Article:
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Google’s Driverless Cars – Possible, But in a Different Time

May 17, 2014 | About:
Quick Pen

Quick Pen

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Google (GOOG) started out its journey as a online search provider and over the years has ventured into innumerable businesses. But this doesn’t mean Google has reached all that it can be. Each day the company adds hundreds of productive hours behind making the impossible possible. And now the company is thinking of taking the next big leap into the world of virtual reality, where it wants to make self-driving cars that will run by making the real world more understandable to robots.

It would be an understatement if we say the technology in play is complicated. It’s beyond complicated and probably possible only for a company such as Google that already has the expertise and experience in gathering the required kind of data. Frankly speaking it’s all that Google has earned in all these years that’s driving its growth. Let me explain to you how the technology works and where the difficulties are.

Technology in Play
Most of the consumers will not be interested to know how the driverless cars from Google work as long as they know they are safe inside it and can talk and text as much as they want to. But for analysts, industry experts and people with the craving for the knowledge, the technology under the hood is of immense interest. These cars don’t go on scanning and reading the roads of a city in real-time while travelling. Instead they are getting all kind of assistance from Google.

What Google is doing is it’s sending out teams out in the real world to gather as much relevant data as they can and then the data is being fed into a system which acts as the brain of the driverless cars. Google has task forces that travel each road and map every minute detail and that also with great preciseness so that the cars can know which curb is how high and where it can and where it can’t ride. It’s like Google is trying to capture the real work and transform it into a virtual world that its robot cars can better understand and read.

The company is investing huge amount of money and muscle power to keep this project running. The technicians provides all the information required, such as the height of the traffic signals from the ground, what’s the speed limit for the driving zone, which direction the traffic is supposed to flow, possible mishaps and road blocks information available live from satellite transmissions. Putting it simply, all possible circumstances are readily available to the cars and all they have to do is check if the actual situation is similar to what’s in their records. If yes, they can very well roam around the place, and if no, they can analyze the situation using the standard equipments (the radar, laser sensor and the cameras) and then proceed.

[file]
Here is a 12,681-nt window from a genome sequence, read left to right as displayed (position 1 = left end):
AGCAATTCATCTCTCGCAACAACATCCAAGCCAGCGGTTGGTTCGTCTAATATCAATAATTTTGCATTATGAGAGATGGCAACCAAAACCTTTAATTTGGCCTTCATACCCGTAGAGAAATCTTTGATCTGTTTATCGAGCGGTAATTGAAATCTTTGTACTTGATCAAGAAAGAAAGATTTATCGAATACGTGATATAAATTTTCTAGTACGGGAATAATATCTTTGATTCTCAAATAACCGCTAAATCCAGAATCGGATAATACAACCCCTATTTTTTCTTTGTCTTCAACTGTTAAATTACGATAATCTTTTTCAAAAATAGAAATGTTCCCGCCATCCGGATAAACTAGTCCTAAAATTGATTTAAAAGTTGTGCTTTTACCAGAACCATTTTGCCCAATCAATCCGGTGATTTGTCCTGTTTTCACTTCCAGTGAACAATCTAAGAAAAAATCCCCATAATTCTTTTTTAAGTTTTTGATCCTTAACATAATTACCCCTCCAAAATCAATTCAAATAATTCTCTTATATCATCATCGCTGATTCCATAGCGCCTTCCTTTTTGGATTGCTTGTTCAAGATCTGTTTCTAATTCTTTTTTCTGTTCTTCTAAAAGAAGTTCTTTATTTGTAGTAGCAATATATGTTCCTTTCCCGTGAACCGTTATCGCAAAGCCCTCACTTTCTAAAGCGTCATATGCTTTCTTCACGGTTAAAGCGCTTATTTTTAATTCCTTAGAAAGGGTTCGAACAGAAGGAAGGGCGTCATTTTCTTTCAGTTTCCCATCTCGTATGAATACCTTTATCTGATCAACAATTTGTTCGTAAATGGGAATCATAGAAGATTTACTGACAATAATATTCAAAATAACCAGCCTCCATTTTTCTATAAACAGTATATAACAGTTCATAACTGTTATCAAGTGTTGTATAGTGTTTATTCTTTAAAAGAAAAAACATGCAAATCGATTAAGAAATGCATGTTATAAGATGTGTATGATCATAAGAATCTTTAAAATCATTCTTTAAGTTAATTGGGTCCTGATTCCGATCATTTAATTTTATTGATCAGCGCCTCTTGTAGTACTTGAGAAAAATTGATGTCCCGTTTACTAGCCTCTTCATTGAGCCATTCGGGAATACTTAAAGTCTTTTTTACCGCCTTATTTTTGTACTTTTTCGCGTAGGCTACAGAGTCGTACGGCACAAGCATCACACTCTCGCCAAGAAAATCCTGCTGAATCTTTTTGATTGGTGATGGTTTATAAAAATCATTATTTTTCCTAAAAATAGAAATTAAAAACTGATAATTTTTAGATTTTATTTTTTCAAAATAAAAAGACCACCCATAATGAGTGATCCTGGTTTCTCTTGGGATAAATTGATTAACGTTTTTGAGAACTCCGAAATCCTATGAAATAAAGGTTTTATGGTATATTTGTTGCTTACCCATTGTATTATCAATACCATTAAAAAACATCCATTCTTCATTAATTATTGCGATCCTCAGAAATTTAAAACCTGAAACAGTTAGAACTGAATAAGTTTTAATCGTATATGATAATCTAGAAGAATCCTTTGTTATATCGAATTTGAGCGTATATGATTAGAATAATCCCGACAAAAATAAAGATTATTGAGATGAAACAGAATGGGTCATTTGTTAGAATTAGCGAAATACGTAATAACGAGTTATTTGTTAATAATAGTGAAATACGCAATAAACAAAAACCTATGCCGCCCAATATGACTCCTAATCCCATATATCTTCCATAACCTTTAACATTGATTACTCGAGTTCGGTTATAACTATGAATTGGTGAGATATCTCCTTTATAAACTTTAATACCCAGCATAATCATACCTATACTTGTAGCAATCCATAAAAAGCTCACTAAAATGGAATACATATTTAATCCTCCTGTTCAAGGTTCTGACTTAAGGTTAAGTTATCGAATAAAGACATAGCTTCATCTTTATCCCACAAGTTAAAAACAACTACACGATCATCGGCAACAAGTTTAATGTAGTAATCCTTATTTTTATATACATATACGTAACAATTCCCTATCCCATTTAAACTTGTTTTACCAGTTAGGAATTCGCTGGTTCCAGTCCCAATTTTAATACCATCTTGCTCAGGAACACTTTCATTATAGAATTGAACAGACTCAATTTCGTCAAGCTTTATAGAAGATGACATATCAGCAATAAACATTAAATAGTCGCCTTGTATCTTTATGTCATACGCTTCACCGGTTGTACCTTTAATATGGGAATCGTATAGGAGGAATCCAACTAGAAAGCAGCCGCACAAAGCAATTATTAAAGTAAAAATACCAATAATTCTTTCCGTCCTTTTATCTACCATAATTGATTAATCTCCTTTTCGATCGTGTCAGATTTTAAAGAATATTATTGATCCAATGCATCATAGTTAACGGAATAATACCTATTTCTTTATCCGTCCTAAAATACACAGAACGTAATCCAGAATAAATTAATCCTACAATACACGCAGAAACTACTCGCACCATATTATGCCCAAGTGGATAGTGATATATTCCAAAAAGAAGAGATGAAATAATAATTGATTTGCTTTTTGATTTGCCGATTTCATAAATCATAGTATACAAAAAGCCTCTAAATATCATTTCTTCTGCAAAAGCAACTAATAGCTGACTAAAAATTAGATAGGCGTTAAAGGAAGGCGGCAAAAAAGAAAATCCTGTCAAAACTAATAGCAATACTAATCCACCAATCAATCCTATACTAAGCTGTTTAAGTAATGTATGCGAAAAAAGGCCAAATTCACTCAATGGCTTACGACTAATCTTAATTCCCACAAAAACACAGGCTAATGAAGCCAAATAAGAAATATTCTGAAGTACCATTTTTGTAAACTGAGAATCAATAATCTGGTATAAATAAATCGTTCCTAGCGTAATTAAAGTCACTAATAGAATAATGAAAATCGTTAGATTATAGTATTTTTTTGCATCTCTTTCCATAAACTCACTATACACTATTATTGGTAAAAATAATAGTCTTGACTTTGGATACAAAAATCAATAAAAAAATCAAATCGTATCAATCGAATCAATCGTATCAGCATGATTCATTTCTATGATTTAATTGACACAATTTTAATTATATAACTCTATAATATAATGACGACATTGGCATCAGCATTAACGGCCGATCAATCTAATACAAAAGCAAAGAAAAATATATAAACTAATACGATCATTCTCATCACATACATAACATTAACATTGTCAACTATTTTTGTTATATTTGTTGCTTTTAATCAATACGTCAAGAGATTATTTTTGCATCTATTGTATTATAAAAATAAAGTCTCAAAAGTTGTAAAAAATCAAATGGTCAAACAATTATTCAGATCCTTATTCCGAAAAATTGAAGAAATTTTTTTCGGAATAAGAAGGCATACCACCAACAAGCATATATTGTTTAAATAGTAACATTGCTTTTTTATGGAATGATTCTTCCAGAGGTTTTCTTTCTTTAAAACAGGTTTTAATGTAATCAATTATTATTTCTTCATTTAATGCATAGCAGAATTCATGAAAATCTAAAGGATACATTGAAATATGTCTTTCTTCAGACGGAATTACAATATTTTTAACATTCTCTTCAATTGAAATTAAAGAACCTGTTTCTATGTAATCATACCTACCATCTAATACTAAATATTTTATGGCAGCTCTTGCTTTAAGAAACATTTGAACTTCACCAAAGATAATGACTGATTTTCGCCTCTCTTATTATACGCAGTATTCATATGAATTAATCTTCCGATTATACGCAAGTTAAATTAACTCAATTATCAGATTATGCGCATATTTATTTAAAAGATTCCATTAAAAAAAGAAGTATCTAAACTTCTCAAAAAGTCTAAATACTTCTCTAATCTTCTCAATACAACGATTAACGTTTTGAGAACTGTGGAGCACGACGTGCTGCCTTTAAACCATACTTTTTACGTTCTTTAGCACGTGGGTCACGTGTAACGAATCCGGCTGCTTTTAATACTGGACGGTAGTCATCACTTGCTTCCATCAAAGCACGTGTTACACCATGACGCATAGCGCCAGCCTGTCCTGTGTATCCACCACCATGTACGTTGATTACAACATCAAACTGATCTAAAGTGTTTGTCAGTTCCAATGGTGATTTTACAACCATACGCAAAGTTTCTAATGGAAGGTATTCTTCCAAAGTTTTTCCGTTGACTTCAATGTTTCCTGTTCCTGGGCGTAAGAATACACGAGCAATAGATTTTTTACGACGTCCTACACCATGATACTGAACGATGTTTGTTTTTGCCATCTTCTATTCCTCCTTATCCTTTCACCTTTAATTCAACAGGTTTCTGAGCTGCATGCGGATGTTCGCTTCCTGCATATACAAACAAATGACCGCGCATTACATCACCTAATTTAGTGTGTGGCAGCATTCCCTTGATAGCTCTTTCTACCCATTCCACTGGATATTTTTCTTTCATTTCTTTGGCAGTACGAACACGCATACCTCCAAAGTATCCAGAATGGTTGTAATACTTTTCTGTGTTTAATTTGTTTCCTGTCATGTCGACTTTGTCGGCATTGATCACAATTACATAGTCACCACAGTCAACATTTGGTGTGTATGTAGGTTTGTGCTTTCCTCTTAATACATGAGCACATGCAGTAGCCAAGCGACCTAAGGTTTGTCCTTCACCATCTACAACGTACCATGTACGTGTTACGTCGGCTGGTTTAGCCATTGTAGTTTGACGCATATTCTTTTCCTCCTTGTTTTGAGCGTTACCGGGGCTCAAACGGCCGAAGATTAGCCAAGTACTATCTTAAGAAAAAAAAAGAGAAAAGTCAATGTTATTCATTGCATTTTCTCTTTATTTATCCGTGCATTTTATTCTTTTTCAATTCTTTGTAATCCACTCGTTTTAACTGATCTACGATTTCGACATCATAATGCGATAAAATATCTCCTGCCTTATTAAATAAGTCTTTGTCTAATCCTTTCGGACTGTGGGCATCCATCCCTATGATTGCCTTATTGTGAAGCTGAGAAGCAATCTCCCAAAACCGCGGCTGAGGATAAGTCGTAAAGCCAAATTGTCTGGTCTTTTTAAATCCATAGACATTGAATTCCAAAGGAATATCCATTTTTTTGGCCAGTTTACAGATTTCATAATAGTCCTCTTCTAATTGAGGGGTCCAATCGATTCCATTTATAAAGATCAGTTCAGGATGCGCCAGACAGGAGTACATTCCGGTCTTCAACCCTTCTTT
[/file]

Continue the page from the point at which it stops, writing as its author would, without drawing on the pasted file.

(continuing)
Barriers to Implementation
Surely the technology looks interesting and make the life of the rider very easy. But putting the technology together is not an easy task and makes the life of the tech guys very, very difficult. After years of hard work Google has been able to map and create virtual image of Mountain View only and its cars can freely roam around the place without any difficulty. But if someone thinks of driving the car in New York or Orlando, he or she will be greatly disappointed. Outside Mountain View, the cars will fail to demonstrate their capabilities.

The biggest obstacle in commercial implementation of the cars is the lack of detailed data. Surely Google has a bulk of data stored in its servers thanks to Google Maps, but the data is not detailed enough or ready enough to support the driverless cars. These robot cars don’t rely on just map data, instead they need extremely detailed layout of the real world, so that they know what to expect.

So far Google has been able to map only 2,000 miles of US roads and 99.95% of US roads are yet to be mapped. That’s a huge work that is still ahead of Google. The only respite the company has is that they have the expertise and the experience to carry out such a hefty activity. Again, capturing the data just once will not be enough to support the movement of the cars. If the description of a place changes, say a new monument is created or a highway has been constructed, Google will have to map that promptly and make all the necessary changes.

Departing Thoughts
Despite huge headwinds, Google is pretty determined to get the robot cars out in the market and make it ready for mass adoption. Surely the company doesn’t expect to do this in the immediate future and understands this is going to take a fairly long period of time. What Google is banking on is that the driverless cars are smart machines equipped with state of the art gadgets. Even if Google is not able to map a geographic area, if a buyer uses the car in that area, he will himself be able to feed in the data into the car’s system by manually driving the car a few times to the destination. Once the system absorbs the data, the user can sit back and relax and enjoy a stress free ride back home, probably listening peacefully to his favorite music.

About the author:

Quick Pen
A seasonal writer with a Management Degree in Finance and interests in automotive, technology, telecommunication and aerospace sectors.

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